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It is possible for anyone wishing to introduce new generation to seek to do so. They must obtain a licence from the director general. The rules governing the provision of such a licence in Scotland will be no different from those elsewhere in the United Kingdom. Whether, in the next few years, anyone is likely to wish to invest in a new nuclear power station in Scotland is another example of a hypothetical question. The legal procedure to be followed is clear.
As hon. Members will have seen from the Bill and the information provided with it, the capital restructuring that may be required in Scotland is significant, and different from that in England and Wales. Largely as a consequence of the over-provision of capacity in Scotland, there is a high level of debt there. It stands at £2,700 million at present. As the House will have seen, the Bill provides for the Secretary of State to have the power, if he so chooses, to convert some of that debt into equity or debentures or to alter the capital structure of the companies in question before flotation takes place. No decisions have been reached on that at present, but those matters will have to be addressed in order to ensure that important public assets are dealt with in a responsible and constructive way.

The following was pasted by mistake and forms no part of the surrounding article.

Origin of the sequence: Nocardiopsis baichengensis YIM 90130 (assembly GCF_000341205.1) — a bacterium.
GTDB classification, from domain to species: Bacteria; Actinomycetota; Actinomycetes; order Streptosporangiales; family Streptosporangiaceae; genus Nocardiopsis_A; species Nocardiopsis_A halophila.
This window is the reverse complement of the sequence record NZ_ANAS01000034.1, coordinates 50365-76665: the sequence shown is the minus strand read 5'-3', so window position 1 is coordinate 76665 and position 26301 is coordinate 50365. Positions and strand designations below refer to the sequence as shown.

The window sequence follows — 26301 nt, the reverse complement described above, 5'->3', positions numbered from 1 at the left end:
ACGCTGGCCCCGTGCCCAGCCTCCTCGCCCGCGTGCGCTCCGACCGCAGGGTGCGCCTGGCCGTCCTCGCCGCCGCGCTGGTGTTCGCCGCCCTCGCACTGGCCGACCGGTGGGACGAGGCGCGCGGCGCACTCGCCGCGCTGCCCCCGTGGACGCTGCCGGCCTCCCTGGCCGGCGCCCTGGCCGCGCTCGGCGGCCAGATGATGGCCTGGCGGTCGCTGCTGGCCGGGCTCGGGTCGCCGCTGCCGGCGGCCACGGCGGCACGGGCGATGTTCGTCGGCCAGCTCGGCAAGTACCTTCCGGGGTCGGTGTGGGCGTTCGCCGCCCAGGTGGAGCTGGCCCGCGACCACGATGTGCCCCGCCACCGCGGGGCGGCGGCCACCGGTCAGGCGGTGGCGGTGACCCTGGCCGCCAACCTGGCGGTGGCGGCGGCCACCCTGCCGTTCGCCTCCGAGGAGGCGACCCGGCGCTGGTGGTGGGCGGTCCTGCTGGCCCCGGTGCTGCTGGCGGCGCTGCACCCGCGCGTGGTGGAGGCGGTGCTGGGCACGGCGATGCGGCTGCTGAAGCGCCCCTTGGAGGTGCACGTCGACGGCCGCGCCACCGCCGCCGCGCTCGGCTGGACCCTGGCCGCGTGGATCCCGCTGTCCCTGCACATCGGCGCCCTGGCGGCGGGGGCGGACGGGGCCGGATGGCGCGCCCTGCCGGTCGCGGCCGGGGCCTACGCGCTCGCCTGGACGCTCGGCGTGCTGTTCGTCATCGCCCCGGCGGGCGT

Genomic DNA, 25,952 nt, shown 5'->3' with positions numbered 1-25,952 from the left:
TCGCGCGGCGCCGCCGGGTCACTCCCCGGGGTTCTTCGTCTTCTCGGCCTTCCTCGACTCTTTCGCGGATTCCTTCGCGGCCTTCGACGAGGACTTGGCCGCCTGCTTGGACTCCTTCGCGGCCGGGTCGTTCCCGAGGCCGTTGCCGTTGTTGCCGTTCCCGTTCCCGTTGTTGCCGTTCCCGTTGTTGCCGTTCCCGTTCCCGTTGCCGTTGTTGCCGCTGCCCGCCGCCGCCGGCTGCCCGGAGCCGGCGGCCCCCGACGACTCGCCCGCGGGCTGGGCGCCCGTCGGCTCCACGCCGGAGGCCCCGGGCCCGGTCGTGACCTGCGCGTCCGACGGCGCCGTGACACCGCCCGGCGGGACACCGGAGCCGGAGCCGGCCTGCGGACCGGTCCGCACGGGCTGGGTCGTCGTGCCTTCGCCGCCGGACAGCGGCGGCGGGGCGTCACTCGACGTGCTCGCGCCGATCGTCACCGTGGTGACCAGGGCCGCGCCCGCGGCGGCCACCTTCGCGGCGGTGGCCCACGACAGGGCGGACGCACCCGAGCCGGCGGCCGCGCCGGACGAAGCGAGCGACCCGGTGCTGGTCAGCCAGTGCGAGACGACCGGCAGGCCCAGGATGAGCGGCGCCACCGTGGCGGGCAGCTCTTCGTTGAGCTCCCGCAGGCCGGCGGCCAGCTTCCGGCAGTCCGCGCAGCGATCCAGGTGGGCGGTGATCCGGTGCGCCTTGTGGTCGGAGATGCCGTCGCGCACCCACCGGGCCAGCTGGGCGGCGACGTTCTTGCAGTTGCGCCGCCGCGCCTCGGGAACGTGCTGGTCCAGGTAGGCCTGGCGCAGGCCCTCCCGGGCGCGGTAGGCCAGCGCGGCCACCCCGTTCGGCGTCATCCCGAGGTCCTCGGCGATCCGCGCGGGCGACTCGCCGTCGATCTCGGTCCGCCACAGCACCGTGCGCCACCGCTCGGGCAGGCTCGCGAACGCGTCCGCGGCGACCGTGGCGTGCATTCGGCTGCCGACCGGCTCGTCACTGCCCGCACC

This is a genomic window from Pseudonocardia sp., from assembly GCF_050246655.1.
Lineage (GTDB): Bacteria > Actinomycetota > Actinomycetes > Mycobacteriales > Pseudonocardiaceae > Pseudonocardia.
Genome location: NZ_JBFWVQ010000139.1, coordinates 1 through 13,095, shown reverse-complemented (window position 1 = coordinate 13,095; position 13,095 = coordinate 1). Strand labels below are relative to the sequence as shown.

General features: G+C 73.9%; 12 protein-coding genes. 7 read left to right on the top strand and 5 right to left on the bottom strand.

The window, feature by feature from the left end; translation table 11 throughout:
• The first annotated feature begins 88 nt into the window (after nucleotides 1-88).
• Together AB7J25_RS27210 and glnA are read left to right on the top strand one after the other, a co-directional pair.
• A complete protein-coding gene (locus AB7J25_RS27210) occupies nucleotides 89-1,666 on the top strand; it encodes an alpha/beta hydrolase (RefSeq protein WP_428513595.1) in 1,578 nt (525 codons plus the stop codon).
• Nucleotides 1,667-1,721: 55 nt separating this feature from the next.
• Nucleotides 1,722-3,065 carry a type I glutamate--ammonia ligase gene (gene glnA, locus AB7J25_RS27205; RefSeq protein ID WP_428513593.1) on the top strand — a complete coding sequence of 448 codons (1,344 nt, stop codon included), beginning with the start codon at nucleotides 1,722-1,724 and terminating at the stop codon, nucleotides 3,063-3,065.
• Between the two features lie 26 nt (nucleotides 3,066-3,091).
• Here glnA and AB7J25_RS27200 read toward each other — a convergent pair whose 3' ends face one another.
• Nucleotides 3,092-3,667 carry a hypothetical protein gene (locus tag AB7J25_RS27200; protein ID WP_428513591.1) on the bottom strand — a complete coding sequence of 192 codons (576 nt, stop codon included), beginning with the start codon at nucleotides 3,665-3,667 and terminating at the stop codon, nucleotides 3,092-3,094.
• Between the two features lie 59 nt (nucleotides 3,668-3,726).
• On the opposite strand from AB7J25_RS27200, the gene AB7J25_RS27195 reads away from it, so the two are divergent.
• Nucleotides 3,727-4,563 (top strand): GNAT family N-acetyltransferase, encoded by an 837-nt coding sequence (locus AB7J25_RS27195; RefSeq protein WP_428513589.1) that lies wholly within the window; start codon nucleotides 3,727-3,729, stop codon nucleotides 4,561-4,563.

I shall now deal with the opportunities that will exist for Scotland and many English regions as a result of privatisation.